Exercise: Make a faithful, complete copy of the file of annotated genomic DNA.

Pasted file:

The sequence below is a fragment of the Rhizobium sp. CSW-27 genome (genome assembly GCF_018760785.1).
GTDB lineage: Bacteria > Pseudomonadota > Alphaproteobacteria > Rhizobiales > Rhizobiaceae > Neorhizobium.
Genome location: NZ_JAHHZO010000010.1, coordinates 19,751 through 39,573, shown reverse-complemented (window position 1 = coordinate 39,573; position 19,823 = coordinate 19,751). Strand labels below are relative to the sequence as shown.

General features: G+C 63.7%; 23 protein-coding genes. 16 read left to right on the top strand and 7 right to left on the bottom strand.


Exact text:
The sequence below is a fragment of the Rhizobium sp. CSW-27 genome (genome assembly GCF_018760785.1).
GTDB lineage: Bacteria > Pseudomonadota > Alphaproteobacteria > Rhizobiales > Rhizobiaceae > Neorhizobium.
Genome location: NZ_JAHHZO010000010.1, coordinates 19,751 through 39,573, shown reverse-complemented (window position 1 = coordinate 39,573; position 19,823 = coordinate 19,751). Strand labels below are relative to the sequence as shown.

General features: G+C 63.7%; 23 protein-coding genes. 16 read left to right on the top strand and 7 right to left on the bottom strand.